Safety Last (Dir. Fred C Newmeyer, 1923) (Screening format – not known, 70mins). In Safety Last, Harold Lloyd heads to the big city to make his fortune. Although only a sales clerk he tells his girlfriend (Mildred Davis) he is the store manager. When she comes to visit, he needs to keep up the pretense, avoid the real store manager and escape the police by climbing up the outside of the building. A classic Lloyd comedy with hair-raising climax. Lloyd will forever be associated with Safety Last because of a single image. Even people who have never seen a Lloyd film are familiar with the iconography of a bespectacled man hanging off the hands of a collapsing clock on the side of a skyscraper high above teeming city streets. It is one of the most celebrated images in cinema (and one repeated again and again in homage, eg Jackie Chan in Project A (1983) or Christopher Lloyd in Back To The Future (1985)). Although Lloyd was a good athlete and regularly did many of his own stunts, there were limits. His insurance company did not allow him to do the entire sequence; an injury to the star could shut down the entire production and jeopardize the studio. Also, Lloyd had only one complete hand—the result of an accident in 1919 in which he lost his right thumb and forefinger. For parts of the climb, therefore, two stand-ins were used. In the long shots of Lloyd climbing the building it was Bill Strother (who played Lloyd’s pal ‘Limpy Bill’ in the film) while for the shot in which Lloyd hangs from the building edge as a result of a mouse crawling up the leg of his trousers, it was assistant director Robert A. Golden (who routinely doubled for Lloyd) standing in. Find out more at silentfilm.org. With live organ accompaniment by Vincent Byrne. St. Barnabas Church, Erdington. Link
The Gold Rush (Dir. Charles Chaplin, 1925) (Screening format – DCP, 86mins) Charlie Chaplin’s comedic masterwork – which charts a prospector’s search for fortune in the Klondike and his discovery of romance (with the beautiful Georgia Hale) – forever cemented the iconic status of Chaplin and his Little Tramp character. Shot partly on location in the Sierra Nevadas and featuring such timeless gags as the dance of the dinner rolls and the meal of boiled shoe leather, The Gold Rush is an indelible work of heartwarming hilarity. Find out more at silentfilm.org . With recorded score. The Electric Cinema, Birmingham Link
Battleship Potemkin (Dir. Sergei Eisenstein, 1925) (Screening format – DCP, 66mins) Declared the greatest film of all time at the 1958 Brussels World’s Fair, Battleship Potemkin has been widely censored, as much out of fear of the perceived influence of its ideas as for any contentious material on screen. In essence, it tells a five-part story of a naval mutiny leading to full-blown revolution, but while this material could be crudely propagandist in other hands, Eisenstein uses images of such dynamic compositional strength and editing of such frame-perfect precision that it’s hard not to be swept along, regardless of personal politics. And despite endless quotation and parody, the set-piece massacre on the Odessa Steps still packs a sledgehammer punch. Find out more at sensesofcinema.com . With recorded soundtrack. Electric Cinema, Birmingham Link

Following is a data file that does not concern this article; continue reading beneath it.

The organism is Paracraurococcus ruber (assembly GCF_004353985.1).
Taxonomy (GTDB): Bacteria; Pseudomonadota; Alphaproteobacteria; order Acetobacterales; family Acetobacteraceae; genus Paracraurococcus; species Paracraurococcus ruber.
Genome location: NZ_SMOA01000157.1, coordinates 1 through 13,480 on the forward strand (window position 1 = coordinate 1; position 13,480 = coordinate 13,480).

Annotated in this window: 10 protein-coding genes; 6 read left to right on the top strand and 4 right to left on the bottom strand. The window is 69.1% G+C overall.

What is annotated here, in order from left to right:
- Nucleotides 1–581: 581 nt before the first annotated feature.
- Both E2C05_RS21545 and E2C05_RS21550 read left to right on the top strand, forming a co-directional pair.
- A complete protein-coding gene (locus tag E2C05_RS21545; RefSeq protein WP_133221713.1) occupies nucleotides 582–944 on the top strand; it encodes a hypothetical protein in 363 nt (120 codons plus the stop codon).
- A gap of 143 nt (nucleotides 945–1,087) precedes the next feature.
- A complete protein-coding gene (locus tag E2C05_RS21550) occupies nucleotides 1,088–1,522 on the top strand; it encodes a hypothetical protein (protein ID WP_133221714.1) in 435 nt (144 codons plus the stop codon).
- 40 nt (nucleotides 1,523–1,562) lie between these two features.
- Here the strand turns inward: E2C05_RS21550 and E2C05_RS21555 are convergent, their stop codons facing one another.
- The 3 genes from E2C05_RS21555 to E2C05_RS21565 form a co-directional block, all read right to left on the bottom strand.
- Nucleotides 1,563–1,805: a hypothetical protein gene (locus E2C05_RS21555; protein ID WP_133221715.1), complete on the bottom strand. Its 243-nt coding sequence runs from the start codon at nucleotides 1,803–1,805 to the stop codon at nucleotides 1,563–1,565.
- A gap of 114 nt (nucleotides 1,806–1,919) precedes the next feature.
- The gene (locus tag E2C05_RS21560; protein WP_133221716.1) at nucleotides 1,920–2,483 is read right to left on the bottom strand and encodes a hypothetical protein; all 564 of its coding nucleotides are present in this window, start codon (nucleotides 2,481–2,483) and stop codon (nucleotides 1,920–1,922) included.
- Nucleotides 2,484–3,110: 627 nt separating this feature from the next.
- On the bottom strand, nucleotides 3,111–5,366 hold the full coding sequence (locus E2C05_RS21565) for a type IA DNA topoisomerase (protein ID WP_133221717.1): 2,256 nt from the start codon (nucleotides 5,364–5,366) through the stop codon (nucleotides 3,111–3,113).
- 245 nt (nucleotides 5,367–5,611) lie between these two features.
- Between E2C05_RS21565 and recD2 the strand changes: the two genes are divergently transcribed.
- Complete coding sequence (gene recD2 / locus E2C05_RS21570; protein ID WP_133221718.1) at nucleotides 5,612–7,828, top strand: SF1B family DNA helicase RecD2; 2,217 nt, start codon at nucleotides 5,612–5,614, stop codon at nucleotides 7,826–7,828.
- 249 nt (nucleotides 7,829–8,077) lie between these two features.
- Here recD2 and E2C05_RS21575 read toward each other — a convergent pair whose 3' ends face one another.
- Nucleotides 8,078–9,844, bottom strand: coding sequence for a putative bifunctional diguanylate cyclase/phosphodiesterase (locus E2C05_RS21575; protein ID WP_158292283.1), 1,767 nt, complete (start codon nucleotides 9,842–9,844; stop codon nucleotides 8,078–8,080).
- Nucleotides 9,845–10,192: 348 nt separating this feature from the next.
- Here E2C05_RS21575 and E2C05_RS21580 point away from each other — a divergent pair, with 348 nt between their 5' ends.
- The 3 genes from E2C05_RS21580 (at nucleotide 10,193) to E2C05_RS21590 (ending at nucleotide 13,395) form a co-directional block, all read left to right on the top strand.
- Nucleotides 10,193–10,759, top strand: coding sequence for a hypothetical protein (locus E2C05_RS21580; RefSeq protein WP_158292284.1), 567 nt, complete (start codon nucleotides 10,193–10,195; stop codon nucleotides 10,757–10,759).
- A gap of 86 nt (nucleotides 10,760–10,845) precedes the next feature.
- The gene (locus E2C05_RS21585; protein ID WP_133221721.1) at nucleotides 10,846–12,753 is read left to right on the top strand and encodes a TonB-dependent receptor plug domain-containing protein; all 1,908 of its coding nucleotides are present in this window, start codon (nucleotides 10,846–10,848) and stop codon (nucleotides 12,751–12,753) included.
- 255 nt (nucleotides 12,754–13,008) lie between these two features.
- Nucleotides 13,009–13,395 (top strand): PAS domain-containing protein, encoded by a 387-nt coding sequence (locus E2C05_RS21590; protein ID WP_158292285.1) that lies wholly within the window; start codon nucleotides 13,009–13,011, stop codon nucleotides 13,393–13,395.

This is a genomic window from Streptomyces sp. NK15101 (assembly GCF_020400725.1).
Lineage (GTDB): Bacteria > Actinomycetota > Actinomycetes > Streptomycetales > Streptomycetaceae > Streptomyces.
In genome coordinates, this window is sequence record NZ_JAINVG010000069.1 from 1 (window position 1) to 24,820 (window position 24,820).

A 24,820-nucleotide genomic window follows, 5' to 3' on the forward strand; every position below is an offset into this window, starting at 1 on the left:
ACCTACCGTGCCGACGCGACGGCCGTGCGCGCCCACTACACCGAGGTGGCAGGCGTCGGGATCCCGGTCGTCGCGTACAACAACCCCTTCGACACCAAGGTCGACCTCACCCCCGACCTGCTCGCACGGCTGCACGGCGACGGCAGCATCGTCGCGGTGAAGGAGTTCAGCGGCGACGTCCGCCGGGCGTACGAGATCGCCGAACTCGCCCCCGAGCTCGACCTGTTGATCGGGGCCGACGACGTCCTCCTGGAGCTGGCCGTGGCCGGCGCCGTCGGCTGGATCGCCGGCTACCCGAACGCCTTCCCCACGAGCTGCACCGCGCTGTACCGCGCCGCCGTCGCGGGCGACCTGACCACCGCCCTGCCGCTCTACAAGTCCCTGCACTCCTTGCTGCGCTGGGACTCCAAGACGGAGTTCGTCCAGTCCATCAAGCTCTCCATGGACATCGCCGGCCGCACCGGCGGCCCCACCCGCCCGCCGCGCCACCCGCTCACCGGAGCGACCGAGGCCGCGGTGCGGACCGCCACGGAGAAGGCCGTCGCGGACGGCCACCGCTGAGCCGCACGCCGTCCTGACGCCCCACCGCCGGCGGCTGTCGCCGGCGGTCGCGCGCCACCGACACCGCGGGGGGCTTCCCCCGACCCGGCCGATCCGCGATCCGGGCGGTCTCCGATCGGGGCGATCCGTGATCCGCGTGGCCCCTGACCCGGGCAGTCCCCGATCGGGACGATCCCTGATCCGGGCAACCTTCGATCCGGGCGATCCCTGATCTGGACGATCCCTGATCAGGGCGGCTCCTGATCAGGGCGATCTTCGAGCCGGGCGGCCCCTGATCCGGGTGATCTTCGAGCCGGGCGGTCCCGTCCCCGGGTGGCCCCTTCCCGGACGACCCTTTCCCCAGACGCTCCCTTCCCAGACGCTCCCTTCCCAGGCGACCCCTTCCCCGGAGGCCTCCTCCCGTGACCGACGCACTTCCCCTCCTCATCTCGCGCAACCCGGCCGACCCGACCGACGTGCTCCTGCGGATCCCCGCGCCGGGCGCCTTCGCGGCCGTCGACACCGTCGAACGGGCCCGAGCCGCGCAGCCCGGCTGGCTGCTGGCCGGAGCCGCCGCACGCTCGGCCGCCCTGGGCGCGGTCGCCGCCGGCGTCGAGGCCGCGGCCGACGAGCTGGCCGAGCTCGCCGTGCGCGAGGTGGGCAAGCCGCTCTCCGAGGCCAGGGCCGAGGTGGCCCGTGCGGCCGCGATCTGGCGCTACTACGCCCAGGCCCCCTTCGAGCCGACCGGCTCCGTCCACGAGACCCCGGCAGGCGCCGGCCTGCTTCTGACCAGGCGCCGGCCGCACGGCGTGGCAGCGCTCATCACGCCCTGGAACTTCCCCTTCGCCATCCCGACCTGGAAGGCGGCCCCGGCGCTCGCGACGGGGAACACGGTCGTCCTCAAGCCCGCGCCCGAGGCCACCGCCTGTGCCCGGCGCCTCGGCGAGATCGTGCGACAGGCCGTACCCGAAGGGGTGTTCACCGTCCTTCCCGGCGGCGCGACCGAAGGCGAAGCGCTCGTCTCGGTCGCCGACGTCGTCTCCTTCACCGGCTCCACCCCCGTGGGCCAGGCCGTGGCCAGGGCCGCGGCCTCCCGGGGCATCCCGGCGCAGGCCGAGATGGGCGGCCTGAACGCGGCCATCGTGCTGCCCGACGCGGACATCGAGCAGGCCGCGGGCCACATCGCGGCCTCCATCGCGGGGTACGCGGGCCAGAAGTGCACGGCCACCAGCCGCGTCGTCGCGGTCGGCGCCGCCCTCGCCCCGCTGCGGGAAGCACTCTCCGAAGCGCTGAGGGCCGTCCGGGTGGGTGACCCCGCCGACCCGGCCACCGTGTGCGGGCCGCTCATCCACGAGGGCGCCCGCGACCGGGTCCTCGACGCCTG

The Passion of Joan of Arc (Dir. Carl Theodor Dreyer, 1928) (Screening format – Blu-Ray, 82 mins) In 1926 Danish film director Dreyer was invited to make a film in France by the Société Générale des Films and chose to direct a picture about Joan of Arc due to her renewed popularity (having been canonised as a saint of the Roman Catholic Church in 1920 and subsequently adopted as one of the patron saints of France). Apparently discarding a script provided by the Société, Dreyer spent over a year researching Joan of Arc including study of the actual transcripts of her trial before producing a script of his own. In the title role, Dreyer cast the little known stage actress Renee Jeanne Falconetti, who had previously acted in just two inconsequential films, both in 1917. The film focuses on the trial and eventual execution of Joan of Arc after she is captured by the English. Although not a popular success at the time, the film attracted immediate critical praise. The New York Times critic wrote “… … as a film work of art this takes precedence over anything that has so far been produced. It makes worthy pictures of the past look like tinsel shams. It fills one with such intense admiration that other pictures appear but trivial in comparison.” Falconetti’s performance has been widely lauded with critic Pauline Kael writing in 1982 that Falconetti’s portrayal “may be the finest performance ever recorded on film.” The film was subsequently re-edited against Dreyer’s wishes and his original version was long thought lost. But in 1981 a near perfect copy was found in the attic of a psychiatric hospital in Oslo. The Passion of Joan of Arc now regularly appears in ‘Top Ten’ lists not just of best silent films but best films of all time. Find out more at rogerebert.com With recorded soundtrack by Japanese silent film composer Mie Yanashita. Electric Cinema, Birmingham Link
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